Thoughts About the Iran Agreement—by Peter Eisenstadt

What was the most important thing to happen in the world in the last 50 years or so? There’s a case to be made that it was the Iranian revolution of 1979, a violent and unexpected swerve from which the world has yet to recover.

It is hard to remember back when Iran was America’s closest ally in the Middle East (and the US government was helping Iran build nuclear reactors for the peaceful use of atomic energy.) But the change of Iran from US’s fast friend to its fierce foe set in motion a chain of events that include the Soviet invasion of Afghanistan, the Israeli invasion of Lebanon, the rise of Al Queda, the rise of Hizbullah, the Iran-Iraq War, the first Gulf War, 9/11, the US Wars in Iraq and Afghanistan, the Arab Spring and its failures, the collapse of Syria, the war in Yemen, and a major reason for the lack of progress in Israel Palestinian peace efforts, and starting with the election of Ronald Reagan, a major boon to the success of right-wing politicians worldwide.

And the biggest change in Iran, since 1979, just might be the preliminary accord announced today between P5 +1 and Iran on curtailing Iran’s nuclear program. The preliminary agreement seems to be more detailed and specific, with more concessions to the West, than anyone thought possible. For whatever reason, and one can think of many, the Iranian leadership badly wanted a deal. There are many roadblocks on the way to its implementation, but only those who want another war in the Middle East (in addition to the 5 or 6 currently being waged) should be disappointed.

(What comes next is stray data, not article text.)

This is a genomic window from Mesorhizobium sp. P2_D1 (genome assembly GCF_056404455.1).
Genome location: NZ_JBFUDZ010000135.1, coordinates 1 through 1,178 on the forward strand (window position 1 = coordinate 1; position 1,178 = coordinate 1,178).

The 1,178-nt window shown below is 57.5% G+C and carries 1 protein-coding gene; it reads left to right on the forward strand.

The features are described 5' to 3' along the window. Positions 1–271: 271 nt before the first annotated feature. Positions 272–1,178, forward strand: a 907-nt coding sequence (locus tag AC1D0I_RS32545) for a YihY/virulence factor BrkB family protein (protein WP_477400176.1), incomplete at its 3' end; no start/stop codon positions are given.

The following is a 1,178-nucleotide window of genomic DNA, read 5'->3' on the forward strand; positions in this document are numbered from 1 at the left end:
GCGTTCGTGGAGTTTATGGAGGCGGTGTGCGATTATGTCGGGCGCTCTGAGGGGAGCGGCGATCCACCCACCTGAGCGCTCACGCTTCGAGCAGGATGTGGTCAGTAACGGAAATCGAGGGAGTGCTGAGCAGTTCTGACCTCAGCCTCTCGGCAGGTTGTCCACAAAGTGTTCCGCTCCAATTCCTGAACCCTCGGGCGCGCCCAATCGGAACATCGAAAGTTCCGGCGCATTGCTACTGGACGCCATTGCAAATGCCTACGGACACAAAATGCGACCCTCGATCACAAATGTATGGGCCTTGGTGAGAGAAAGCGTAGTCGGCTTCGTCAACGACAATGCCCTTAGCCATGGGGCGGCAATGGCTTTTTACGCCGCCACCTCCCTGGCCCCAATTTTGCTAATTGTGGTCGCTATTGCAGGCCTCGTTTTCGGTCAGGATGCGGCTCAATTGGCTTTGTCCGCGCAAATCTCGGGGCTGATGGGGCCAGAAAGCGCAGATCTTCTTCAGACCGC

Obama, I suspect has been thinking of Nixon going to China. It’s hard to triangulate a foreign policy when you only have two sides of a triangle, and the war of Iraq and Syria have exposed the folly of relying on Sunni dictatorships (with Israel as a backup) as the US’s main allies in the Middle East without having an effective way to deal and speak to Shi’ites.

And of course the Republicans will not care what the agreement says, and the Israeli government will do the same. Both will do all in their power to undermine the agreement. I don’t think it will work. Although I don’t think that an Iranian nuclear weapons program would have been the existential threat to Israel than some imagine, I have no doubt that it would have further destabilized a region and led to a nuclear arms race. And most people will be happy to put that genie back in the bottle. I suspect that the Republicans will find that Americans really don’t want to go to war with Iran, and if the deal seems plausible, most Americans, with varying degrees of skepticism, will go along, and Boehner and company will be reduced to more pettifoggery over the Affordable Care Act, and trying to fan the dying embers of anti-gay prejudice in Indiana and elsewhere.

As for Netanyahu, a successful deal will remove one more excuse not to seriously deal with the Palestinian question. No one knows how this agreement will change the Middle East, but this is the first development of consequence in a long, long time that holds out the possibility of changing the region for the better.